Sucheta Dalal :Even MNC service standards turn desi
Sucheta Dalal

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Even MNC service standards turn desi  

July 18, 2000

In an environment where individuals cannot enforce service efficiency and consumer rights, even the most efficient multinationals begin to adopt desi standards. The exaggeration in that statement is only to the extent that MNCs did initially provide so much better service that they raised our expectations to international levels. But once at home in the Indian market, they too settle down to a very Indian callousness towards the consumer.

There is a predictable pattern to the lowering of service standards. Most MNCs who rushed to India post liberalisation, were tempted by the 250 million strong Indian middle class projected by global consultancy firms as their target audience. They rushed into the country with the notion that this class was comparable to Far East Asian consumers in terms of spending power. Soon they realised that the target market was between 100 million and 150 million, that too for mass market products. It was even lower for premium cosmetics, perfumes and personal care products which have all been seeking entry into India.

With wrong notions about the market, most MNCs, with the notable exception of Mcdonald's, entered the market with lavish advertising budgets, big price tags, fancy offices/retail outlets, well-trained, English speaking staff and, of course, excellent service. The Indian press which fell for the publicity binge that preceded every major MNC's entry into India aided their false perceptions. The first-time visits of their globally famous CEOs, and the launch of brands, which for decades were on the must-buy lists of all foreign travellers were routinely covered with fawning adulation.

A few weeks after the launch, reality usually begins to dawn -- companies ranging from colas to Kellogg cornflakes and Oriflame or Amway to Domino's pizzas realised they were hopelessly over-priced to be mass market products. Mass volumes and market penetration cannot be achieved without dropping prices.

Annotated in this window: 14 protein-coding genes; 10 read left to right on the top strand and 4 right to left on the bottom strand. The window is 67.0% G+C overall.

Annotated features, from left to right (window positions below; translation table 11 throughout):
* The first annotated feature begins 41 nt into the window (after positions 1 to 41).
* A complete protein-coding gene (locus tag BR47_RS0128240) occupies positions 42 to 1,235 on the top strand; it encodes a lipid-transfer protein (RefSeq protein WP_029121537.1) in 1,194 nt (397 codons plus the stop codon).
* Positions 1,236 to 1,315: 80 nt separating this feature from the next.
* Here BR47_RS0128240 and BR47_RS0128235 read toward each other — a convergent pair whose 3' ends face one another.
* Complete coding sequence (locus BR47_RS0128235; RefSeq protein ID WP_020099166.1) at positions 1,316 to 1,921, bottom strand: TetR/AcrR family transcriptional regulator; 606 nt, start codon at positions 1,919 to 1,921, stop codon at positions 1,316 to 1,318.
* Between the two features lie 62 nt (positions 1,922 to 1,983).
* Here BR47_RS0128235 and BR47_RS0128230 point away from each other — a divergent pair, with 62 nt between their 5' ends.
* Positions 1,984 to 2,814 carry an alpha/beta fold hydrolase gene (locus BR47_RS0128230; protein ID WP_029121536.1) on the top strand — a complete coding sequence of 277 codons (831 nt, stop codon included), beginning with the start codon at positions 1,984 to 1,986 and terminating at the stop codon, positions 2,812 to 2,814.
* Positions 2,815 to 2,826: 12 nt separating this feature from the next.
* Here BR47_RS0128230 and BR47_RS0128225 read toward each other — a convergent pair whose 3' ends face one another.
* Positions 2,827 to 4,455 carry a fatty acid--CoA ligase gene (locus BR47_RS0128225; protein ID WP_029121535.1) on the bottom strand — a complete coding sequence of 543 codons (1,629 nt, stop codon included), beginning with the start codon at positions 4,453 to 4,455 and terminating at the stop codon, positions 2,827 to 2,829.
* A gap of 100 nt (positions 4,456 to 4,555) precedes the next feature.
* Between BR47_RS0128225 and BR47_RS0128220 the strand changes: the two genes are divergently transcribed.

The drop in prices often meant a drop in service standards as well. For instance, Domino's drop in prices and its product-testing of Indianised pizzas seems to be accompanied with late deliveries. The number of times that a pizza is delivered more than half an hour late has increased significantly, even when the destination is less than two minutes away from the outlet. The price: a Rs 30 discount on the pizza. But what happens when the pizza is delivered nearly an hour late? The manager rudely points out that Rs 30 is all the discount you get. He probably knows well enough that on Friday nights, you simply cannot refuse to accept delivery unless you are planning to go hungry.

It gets worse when it comes to consumer durables. My Philips music system has needed to be fixed up in every one of the 12 months of warranty. If the company sent the service mechanic fewer than 12 times, it is not because the music system failed to die on me with regularity but only because I let a few weeks go by before filing my complaint and figuring out a day when the mechanic would find someone at home to repair the system. Now that the warranty is over, I am getting ready to sign an expensive lifetime service contract.